Awards

Awards of Excellence

  • United Nations " We the Peoples" Award
  • Habitat II: Best Practices Award
  • Expo 2000
  • Canada Mortgage and Housing Award
  • Global Citizen Award

United Nations "We the Peoples" Award

oujeouje Oujé-Bougoumou was recently honoured by the international community by receiving one of the "We the Peoples: 50 Communities Award", one of the programs established to celebrate the 50th anniversary of the United Nations.

The award was given to Oujé-Bougoumou in the category of Human Settlements for our efforts in the course of constructing our new village.

We the Peoples:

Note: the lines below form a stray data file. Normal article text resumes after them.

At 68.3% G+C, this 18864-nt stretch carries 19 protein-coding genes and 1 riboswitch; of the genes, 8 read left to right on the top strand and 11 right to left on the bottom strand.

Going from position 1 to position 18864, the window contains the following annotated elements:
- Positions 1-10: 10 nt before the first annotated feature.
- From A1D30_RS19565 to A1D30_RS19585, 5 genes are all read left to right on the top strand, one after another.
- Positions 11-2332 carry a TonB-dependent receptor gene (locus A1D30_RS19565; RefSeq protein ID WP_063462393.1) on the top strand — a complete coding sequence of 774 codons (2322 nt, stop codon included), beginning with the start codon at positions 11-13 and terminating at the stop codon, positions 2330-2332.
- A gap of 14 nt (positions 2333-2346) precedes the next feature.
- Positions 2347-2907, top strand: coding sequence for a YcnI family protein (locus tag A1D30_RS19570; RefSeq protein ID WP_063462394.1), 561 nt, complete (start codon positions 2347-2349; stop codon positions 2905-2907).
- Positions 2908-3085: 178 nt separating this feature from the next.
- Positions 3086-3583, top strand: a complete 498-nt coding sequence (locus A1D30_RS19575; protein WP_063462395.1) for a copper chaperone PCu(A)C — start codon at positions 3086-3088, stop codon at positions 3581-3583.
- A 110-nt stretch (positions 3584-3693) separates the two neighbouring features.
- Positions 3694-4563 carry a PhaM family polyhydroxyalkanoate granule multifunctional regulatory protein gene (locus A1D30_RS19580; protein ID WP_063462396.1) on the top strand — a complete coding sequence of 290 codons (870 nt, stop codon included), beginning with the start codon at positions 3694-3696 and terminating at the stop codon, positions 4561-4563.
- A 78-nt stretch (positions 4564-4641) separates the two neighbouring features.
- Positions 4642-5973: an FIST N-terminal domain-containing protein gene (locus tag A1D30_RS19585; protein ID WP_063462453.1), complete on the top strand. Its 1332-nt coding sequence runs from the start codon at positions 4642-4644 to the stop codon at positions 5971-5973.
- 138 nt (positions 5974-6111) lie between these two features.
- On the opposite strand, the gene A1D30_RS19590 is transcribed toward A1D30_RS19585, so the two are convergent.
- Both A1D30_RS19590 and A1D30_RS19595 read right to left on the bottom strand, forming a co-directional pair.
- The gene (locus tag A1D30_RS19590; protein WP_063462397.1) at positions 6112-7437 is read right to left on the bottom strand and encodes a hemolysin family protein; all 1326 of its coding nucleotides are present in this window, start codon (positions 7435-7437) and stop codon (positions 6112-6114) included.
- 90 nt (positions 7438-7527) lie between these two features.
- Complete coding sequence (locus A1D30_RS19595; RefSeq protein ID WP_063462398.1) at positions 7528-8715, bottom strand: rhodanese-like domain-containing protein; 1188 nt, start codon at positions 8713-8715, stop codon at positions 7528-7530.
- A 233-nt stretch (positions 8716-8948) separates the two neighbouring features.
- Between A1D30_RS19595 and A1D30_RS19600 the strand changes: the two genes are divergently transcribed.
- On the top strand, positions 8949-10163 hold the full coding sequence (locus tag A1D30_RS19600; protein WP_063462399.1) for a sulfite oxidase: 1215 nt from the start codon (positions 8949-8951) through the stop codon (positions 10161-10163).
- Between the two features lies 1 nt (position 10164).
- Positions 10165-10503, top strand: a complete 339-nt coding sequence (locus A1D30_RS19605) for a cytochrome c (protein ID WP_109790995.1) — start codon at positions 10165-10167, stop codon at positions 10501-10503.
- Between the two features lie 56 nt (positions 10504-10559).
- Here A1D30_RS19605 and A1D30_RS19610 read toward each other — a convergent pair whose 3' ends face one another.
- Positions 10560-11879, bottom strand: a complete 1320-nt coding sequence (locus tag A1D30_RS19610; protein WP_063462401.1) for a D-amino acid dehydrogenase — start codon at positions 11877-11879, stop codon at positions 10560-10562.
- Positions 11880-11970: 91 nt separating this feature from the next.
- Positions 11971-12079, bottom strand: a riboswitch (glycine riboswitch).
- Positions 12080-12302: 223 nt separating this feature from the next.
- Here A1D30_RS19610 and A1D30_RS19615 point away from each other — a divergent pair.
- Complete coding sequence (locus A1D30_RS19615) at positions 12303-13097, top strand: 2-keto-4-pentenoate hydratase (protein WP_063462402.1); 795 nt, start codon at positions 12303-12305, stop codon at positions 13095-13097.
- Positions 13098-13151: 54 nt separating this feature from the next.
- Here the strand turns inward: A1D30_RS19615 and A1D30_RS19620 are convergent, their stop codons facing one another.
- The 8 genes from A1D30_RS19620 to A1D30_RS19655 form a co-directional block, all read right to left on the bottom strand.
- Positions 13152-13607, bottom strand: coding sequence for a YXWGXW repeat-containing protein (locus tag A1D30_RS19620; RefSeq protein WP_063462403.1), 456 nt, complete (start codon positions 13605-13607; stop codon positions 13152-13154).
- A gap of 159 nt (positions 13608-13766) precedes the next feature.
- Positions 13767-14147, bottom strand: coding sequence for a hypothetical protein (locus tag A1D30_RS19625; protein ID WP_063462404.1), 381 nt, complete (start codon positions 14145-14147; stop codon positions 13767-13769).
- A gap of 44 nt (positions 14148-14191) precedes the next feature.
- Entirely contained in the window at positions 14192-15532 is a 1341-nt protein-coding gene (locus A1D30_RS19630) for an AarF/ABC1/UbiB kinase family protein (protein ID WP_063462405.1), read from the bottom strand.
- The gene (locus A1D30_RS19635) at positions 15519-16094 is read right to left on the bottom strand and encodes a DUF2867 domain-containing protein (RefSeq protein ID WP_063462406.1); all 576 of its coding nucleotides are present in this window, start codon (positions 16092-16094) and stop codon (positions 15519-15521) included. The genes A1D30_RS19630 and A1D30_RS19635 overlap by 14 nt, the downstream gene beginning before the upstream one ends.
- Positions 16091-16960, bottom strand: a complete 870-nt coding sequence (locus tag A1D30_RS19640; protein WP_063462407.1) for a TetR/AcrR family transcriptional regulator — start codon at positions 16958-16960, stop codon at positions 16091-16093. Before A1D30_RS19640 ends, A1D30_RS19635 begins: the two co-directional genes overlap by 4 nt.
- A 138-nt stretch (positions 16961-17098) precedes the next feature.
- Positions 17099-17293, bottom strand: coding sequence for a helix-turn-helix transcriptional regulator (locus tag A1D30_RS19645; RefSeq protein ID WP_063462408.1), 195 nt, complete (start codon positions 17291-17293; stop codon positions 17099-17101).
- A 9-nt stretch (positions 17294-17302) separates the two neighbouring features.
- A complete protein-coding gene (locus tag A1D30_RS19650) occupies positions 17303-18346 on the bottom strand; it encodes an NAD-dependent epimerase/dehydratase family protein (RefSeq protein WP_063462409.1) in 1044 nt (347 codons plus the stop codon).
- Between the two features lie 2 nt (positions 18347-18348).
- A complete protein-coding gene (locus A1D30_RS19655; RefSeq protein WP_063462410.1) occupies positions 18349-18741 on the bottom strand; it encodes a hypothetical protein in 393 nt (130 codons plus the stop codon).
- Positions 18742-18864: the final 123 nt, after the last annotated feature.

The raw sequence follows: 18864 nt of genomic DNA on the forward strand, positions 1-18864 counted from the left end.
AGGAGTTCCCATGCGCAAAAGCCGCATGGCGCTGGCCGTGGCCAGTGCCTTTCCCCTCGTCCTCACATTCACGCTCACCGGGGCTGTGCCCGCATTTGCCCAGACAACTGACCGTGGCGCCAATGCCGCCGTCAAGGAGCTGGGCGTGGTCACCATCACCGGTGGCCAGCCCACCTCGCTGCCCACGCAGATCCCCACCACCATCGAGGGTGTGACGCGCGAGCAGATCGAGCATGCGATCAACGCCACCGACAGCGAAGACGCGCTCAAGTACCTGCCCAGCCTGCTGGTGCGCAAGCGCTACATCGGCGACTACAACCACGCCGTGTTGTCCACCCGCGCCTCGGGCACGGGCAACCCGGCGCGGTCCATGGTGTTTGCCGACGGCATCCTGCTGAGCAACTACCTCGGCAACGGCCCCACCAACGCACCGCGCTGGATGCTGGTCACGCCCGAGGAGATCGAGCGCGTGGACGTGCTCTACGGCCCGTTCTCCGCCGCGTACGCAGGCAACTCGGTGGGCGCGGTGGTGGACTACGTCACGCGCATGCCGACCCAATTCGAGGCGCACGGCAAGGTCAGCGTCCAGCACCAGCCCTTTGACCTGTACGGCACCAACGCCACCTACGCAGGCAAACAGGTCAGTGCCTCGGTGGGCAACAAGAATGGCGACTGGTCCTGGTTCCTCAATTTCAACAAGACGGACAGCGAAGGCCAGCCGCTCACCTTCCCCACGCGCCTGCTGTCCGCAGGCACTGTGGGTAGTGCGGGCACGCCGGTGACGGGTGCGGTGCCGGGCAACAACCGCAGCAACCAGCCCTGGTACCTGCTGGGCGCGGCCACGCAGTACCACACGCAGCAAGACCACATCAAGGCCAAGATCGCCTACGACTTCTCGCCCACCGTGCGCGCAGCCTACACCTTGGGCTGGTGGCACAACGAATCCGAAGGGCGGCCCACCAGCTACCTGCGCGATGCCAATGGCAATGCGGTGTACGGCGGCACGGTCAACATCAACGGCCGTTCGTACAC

Fifty Communities
Award Conference,
New York City,
September 22-24, 1995

Former Chief Abel Bosum

aboutOujé-Bougoumou
Cree Nation

On behalf of the people of Oujé-Bougoumou I would like to express to all of the communities represented here this weekend the great honour it is for us to be considered worthy of being among you. The communities gathered here for this conference represent inspiring examples of how to overcome great difficulties in order to make the world a better place in which to live. We are truly humbled by our having been selected to sit with you today.